Tsar Was "Man In Iron Mask"

Iron_Mask

In 1976, two British journalists, Anthony Summers and Tom Mangold, saw their book, The File On the Tsar, climb towards the top of the bestseller charts. In the Preface to that book, Summers and Mangold explained how they unearthed the original dossier of the Nikolay Sokolov investigation of the disappearance of the Russian imperial family at Ekaterinburg around July 17, 1918. “What we found in the Romanov case were the seven volumes of original testimony, police reports, and affidavits…” After studying the volumes, “It was at once clear that whole areas of vital evidence had been deliberately suppressed. Inside the dossier was detailed evidence, as compelling as any that exists for the massacre version, which shows that most of the Romanov family were alive for many months after their historical ‘deaths’.” [1]

Concurrently with the Sokolov whitewash investigation, an honest investigation was conducted by the Criminal Investigation Division (CID) of the White army. (The White army fought against the Red army in the years following the abdication of Tsar Nicholas II in March 1917.) Heading this honest investigation was assistant head of Military Control, Alexander Kirsta. In the spring of 1919, the Kirsta investigators puzzled over “repeated references to a strange new element – the story of the escape of one of the Romanov daughters. The imperial fugitive seems to have been the Grand Duchess Anastasia.” [1] The escape (or escapes) happened at Perm, a city 180 miles from Ekaterinburg. Following what may have been the execution by firing squad of the Tsar (and possibly the Tsarevich Alexei) in the forest outside Ekaterinburg, the Tsarina Alexandra and her four daughters were secretly transferred to Perm. (Background: Tsar Returns In “Neverwas”, Ersjdamoo’s Blog, September 30, 2014.)

The phony Sokolov investigation is the basis for the ridiculous story about the “mass murder” in a 14 foot by 17 foot cellar of the Ipatiev House. [2] The Golden Calf of DNA evidence in the Romanov case, blindly worshipped by far too many, only proves that at some point, yes, the Russian imperial family died. Besides the fact that even this DNA evidence is disputed by several knowledgeable groups and persons [3], it does not tell how these bones of the dead actually met their end. The disputed DNA evidence does not prove “mass murder in the cellar.”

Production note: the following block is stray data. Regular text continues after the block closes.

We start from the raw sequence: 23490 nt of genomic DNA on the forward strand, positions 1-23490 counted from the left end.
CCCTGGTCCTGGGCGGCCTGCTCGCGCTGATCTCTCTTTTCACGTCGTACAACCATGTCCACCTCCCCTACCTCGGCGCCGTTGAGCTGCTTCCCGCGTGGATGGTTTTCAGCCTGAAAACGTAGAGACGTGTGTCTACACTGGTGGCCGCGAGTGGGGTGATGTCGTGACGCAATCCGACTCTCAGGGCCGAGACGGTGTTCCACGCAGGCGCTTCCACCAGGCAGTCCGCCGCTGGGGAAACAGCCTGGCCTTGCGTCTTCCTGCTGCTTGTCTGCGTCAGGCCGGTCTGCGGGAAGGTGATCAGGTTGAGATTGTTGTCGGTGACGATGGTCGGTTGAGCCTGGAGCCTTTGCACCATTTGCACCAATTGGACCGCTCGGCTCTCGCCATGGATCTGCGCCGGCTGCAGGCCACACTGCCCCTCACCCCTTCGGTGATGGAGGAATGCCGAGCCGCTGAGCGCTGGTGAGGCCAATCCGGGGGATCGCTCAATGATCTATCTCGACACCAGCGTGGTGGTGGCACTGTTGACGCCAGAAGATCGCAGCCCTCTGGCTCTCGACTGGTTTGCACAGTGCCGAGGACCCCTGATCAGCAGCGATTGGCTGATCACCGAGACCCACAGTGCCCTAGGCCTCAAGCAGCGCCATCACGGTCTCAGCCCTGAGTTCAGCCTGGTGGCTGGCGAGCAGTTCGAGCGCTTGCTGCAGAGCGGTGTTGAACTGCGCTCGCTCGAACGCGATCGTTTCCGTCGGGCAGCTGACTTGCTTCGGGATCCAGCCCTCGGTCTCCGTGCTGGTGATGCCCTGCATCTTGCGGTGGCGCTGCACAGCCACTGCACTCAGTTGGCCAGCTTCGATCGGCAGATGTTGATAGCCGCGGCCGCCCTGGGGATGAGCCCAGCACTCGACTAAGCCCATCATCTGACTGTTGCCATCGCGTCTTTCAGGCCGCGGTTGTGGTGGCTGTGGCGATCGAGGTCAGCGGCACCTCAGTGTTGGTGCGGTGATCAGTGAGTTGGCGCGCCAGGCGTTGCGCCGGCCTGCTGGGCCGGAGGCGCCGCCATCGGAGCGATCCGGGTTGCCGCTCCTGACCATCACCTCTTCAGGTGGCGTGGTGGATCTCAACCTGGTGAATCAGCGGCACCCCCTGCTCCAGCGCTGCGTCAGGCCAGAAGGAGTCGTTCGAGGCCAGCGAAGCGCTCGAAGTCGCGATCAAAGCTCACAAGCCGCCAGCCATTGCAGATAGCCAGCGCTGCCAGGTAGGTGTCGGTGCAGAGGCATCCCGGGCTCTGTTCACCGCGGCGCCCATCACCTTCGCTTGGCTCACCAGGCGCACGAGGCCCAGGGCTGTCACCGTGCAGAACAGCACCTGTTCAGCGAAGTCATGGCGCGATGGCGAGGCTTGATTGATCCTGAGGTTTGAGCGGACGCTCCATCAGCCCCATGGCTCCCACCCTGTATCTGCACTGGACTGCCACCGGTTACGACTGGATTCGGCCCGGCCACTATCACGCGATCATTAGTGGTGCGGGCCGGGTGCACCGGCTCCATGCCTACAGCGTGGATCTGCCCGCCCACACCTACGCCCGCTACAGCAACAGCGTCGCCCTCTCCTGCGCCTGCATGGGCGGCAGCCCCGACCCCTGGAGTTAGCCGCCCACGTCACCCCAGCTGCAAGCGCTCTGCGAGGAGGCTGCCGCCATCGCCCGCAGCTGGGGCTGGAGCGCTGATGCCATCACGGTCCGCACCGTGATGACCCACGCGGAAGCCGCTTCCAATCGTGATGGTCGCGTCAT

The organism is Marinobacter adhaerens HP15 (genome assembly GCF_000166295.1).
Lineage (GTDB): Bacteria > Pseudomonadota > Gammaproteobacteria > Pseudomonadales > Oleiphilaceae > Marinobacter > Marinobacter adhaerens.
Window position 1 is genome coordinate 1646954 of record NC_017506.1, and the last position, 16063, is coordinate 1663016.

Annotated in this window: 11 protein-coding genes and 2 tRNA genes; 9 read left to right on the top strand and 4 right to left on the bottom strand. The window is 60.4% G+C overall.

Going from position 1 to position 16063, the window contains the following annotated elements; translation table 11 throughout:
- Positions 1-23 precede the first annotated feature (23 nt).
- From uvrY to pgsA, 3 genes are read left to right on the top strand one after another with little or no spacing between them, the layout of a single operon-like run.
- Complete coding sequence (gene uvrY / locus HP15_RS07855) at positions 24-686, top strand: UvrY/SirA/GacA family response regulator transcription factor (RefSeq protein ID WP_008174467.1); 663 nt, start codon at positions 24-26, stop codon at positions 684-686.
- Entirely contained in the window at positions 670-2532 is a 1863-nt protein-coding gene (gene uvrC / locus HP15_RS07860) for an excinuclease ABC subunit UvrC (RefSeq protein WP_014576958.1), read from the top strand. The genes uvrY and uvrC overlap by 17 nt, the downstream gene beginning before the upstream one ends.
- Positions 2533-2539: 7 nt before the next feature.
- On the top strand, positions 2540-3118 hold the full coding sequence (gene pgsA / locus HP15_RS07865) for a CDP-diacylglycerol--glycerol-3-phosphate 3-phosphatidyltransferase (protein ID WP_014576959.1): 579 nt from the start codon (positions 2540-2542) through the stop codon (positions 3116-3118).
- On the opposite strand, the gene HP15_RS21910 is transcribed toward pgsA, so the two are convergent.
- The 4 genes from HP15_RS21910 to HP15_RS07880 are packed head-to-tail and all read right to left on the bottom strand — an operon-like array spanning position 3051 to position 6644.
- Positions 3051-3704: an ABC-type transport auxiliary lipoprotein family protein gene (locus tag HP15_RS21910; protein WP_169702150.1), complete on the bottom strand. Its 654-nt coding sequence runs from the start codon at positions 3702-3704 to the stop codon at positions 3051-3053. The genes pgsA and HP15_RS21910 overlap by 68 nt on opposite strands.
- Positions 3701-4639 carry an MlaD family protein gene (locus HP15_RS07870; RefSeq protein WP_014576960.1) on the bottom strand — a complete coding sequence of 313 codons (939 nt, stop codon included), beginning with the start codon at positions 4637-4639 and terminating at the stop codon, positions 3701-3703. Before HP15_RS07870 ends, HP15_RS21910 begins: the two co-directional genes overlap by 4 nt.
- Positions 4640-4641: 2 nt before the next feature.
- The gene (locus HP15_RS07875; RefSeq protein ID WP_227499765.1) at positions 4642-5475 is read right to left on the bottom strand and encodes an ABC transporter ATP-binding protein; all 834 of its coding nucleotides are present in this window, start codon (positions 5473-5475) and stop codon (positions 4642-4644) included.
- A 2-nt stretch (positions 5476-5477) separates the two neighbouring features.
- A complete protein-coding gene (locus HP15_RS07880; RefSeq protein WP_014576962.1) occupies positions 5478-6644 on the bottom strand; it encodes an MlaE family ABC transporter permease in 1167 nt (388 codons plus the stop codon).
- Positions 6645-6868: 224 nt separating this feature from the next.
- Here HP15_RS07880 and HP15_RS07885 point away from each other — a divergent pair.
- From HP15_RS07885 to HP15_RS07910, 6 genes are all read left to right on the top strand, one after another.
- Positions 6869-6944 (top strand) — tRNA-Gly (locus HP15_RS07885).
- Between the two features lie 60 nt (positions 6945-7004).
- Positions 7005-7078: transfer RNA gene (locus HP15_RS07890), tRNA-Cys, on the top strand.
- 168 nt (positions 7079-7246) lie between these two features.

It is not even proven that the Tsar was taken into the forest and executed by a firing squad, even though some witnesses said that’s what happened. Would the cold calculating Vladimir Lenin have lightly tossed aside a potential bargaining chip such as the Tsar, given that his fledgling government was under siege and hounded from all sides? The wily Lenin would have been far better off keeping the Tsar secretly stored away, to be resurrected if some profitable deal could be arranged.

The story of The Man in the Iron Mask is contained in the final installment of Alexander Dumas’ “Three Musketeers” saga. That story, in turn, is based on a name given to a prisoner arrested as Eustache Dauger in 1669 or 1670, and held in a number of jails, including the Bastille and the Fortress of Pignerol. He was held in the custody of the same jailer, Bénigne Dauvergne de Saint-Mars, for a period of 34 years. “The possible identity of this man has been thoroughly discussed and has been the subject of many books, because no one ever saw his face, which was hidden by a mask of black velvet cloth.” [4]

So in one scenario of this still unsolved mystery, Tsar Nicholas II becomes another “Man In the Iron Mask”, buried alive for years in a Communist secret prison, with his real identity known only to the topmost Soviet hierarchy. Years or even decades later, Tsar Nicholas finally dies of old age. By then, Lenin is dead and Josef Stalin has become “the Red Tsar.” Stalin orders that an artificially created Romanov grave be set up. This happened in 1946, although Tsar Nicholas did not necessarily die that year. At that time there was a search in the USSR for the hidden gold that had belonged to the Tsar, so there were a lot of pretenders claiming to have survived the execution. The government needed proof of death of all Romanovs, which is why Stalin ordered the creation a false grave. Reportedly, the files containing the pertinent documents are still rated top secret in the FSB archives. [3]

In the mid-1970s, Dr. Alexander Avdonin “discovered” this Stalin-created mass grave. However, it was not until the fall of the Soviet Union in 1991 that Avdonin and his friend, filmmaker Geli Ryabov, came forward to reveal their secret to the rest of the world. DNA testing of the remains was commissioned by Russian authorities, with Boris Yeltsin being President of the Russian Federation at the time. [3]

——- Sources ——-
[1] The File On the Tsar, by Anthony Summers and Tom Mangold. New York: Harper & Row, 1976
[2] “If You Can’t Trust a Bolshevik…”, Ersjdamoo’s Blog, September 6, 2014. https://ersjdamoo.wordpress.com/2014/09/06/if-you-cant-trust-a-bolshevik/
[3] “Keep On Rockin’ With the Tsar”, Ersjdamoo’s Blog, September 25, 2014. https://ersjdamoo.wordpress.com/2014/09/25/keep-on-rockin-with-the-tsar/
[4] “Man in the Iron Mask”, Wikipedia, October 1, 2014. http://en.wikipedia.org/wiki/Man_in_the_Iron_Mask

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About ersjdamoo

Editor of Conspiracy Nation, later renamed Melchizedek Communique. Close associate of the late Sherman H. Skolnick. Jack of all trades, master of none. Sagittarius, with Sagittarius rising. I'm not a bum, I'm a philosopher.
This entry was posted in DNA evidence, Ekaterinburg, Romanov family. Bookmark the permalink.

2 Responses to Tsar Was "Man In Iron Mask"

  1. Pingback: The Franziska Schanzkowska Canard | Ersjdamoo's Blog

  2. Pingback: Major New Thread in Tsar Mystery | Ersjdamoo's Blog

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